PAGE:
This is an excellent article about the practical challenges and methods by which any public health care plan must be managed. Singer tackles the issue of “rationing” head on. In so doing, he gives the best explanations I’ve ever read for VSLs (Value of Statistical Life) and QALYs (quality adjusted life years), which are central to the work I do every day on how to improve food safety policy.
Check out this awesome container gardening idea - a hanging shoe organizer. How ingenious, not to mention attractive, is this idea?
I’m sorry, but no.
Why is it that so much of the “upcycle” movement feels a whole fucking lot like “how to live like a poor redneck while strutting around like a saviour”? I mean, hey, I can put plants in any fucking thing that holds dirt. LIKE A TOILET! OR AN OLD PAINT CAN! OR SOME OLD TIRES! OR A FUCKING SHOE ORGANIZER! If you’re poor, it’s called “making due” but if you went to college it’s called “greening your carbon footprint.”
I’m sorry, but indoor closet organizers should not be used outside on your back porch to grow marigolds. They should be used inside to store your extensive collection of Birkenstocks and Crocs, you dirty fucking hippie!
The QC is still quaddy, but lists like this at least show that there is an upside, even if I feel like I have to strain my eyes to see it. Then again, I live on the Illinois side, which apparently didn’t do enough wooing of the editors…
One of my favorite songs by a band making a bit of a comeback these days. Comet Gain has a new record out, composed of B-sides and rarities, dating from 1998-2008, and it’s awesome. It’s called Broken Record Prayers and I highly recommend you pick it up. It can be found everywhere (1,2,3,4).
I fell in love with Comet Gain in 2002, when they released Realistes, which I picked up on a whim one day because some record store (DCCD? the place across the street?) had it up on the board. Jangly and sloppy, with occassionally spoken or off-key singing, boy girl vocals, pop by way of punk, with terrific melodies and a simple but propulsive Jam-ish rhythm section. Horns pop up here and there. It’s the sort of thing, albeit with more oomph, that Art Brut did a few years later.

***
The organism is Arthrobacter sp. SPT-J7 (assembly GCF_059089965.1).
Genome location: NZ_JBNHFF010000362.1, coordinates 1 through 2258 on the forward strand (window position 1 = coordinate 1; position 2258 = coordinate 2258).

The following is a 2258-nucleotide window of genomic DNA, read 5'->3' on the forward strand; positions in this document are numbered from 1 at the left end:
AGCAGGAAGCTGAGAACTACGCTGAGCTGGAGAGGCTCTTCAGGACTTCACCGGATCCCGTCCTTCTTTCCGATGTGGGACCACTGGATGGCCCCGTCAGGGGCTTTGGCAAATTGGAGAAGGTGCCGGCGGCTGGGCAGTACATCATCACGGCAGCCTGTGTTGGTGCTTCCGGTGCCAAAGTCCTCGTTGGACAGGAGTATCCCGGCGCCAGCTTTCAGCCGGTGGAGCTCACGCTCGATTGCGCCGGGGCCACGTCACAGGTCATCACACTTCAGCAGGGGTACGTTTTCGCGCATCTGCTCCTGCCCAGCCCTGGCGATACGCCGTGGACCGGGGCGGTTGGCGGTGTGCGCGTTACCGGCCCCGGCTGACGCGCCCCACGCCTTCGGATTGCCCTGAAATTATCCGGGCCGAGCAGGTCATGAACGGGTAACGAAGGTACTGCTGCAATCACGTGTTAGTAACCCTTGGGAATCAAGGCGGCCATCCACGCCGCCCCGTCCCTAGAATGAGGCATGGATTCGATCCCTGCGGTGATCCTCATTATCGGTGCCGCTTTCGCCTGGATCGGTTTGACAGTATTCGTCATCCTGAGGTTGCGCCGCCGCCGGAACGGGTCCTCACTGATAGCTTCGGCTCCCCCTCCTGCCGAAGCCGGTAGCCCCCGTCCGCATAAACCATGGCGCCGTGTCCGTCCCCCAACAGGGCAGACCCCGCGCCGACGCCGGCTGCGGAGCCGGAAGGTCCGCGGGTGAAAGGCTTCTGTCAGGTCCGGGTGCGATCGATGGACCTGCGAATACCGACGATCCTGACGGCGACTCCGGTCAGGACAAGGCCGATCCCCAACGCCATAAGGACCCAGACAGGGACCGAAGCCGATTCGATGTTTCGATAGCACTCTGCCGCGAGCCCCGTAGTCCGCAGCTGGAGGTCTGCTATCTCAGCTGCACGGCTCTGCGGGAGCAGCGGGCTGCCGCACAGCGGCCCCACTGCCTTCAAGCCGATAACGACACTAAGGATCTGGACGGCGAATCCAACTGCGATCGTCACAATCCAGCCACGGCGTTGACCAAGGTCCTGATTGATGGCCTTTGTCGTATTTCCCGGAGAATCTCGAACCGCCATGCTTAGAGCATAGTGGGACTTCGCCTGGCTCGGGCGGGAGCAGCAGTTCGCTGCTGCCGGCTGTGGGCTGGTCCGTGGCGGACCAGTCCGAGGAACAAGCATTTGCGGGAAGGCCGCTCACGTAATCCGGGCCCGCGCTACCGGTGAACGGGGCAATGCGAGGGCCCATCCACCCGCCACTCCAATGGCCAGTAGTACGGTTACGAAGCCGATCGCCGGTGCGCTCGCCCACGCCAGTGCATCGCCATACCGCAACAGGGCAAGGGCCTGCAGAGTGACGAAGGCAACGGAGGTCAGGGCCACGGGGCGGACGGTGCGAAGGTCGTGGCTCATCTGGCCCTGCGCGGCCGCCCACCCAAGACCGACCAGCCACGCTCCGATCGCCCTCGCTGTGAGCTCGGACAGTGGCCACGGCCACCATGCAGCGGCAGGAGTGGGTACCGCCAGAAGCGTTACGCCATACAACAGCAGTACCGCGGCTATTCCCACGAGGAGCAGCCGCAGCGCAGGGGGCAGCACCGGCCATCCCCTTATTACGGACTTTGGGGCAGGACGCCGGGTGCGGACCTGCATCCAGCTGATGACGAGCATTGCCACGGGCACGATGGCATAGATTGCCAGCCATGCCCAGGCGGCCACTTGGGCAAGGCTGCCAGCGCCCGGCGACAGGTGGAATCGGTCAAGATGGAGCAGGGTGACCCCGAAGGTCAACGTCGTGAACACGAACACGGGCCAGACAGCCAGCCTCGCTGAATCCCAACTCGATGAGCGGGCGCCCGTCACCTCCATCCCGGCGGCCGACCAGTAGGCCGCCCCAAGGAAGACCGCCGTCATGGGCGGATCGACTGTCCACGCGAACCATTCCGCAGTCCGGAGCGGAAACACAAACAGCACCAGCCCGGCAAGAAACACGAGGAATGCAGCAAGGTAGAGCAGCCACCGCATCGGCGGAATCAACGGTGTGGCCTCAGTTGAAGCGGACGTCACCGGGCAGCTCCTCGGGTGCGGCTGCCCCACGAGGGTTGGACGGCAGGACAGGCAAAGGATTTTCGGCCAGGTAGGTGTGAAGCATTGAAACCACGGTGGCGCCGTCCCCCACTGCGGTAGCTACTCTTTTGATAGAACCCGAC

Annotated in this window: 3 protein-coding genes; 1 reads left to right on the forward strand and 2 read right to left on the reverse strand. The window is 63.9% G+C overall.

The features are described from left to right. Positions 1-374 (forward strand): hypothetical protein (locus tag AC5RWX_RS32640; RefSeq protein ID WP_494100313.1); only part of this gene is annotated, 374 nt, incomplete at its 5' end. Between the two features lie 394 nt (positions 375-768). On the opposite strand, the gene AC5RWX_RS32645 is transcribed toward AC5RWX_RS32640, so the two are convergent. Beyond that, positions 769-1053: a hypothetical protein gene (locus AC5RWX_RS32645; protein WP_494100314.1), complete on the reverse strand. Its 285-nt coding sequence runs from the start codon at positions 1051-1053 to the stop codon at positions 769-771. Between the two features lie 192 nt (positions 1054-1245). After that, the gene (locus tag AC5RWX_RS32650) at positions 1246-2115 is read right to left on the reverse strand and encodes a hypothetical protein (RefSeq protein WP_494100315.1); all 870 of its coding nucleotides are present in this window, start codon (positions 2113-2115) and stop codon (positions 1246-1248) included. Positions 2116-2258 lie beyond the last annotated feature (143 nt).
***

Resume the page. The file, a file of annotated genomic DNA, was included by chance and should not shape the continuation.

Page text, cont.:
This song is probably not the best song to showcase them, as it’s a bit more ballady than most of Realistes, and far more repetitive and chorus-heavy than most of their songs. But it just sticks with me. In some ways, to me, it’s like Montreal by The Wedding Present - one of their wussiest songs and from the late period when they were mostly off their game, but I adore it in a way I can’t quite describe. It just takes me somewhere I like to go.
Greenwald is often annoying, but just as often right. He nails Chuck Todd fair and square here, and makes a solid case for media bias and complacency. Perhaps most importantly, he shows how anonymous leaks and a media hungry for access drives the mainstream conventional wisdom:
Note how those anonymous claims now just become an unquestioned part of these discussions by “journalists.” Some anonymous intelligence official chats on the phone with Brzezinski and makes a bunch of Cheney-defending assertions; she excitedly writes it all down and goes on the TV and repeats it as Truth (and, of course, calls what she’s doing “reporting”). And now, all of that is just assumed to be true by these “journalists”: there was no real program, it never got off the ground, Congress was briefed anyway, Cheney did nothing wrong, there were no briefing obligations at all. Therefore, there’s nothing to see here.
Nobody even thinks to question or challenge that. It’s just accepted as true. Therefore, all of this is just petty cable catnip obscuring what truly matters, decrees NBC ”reporter” Chuck Todd.”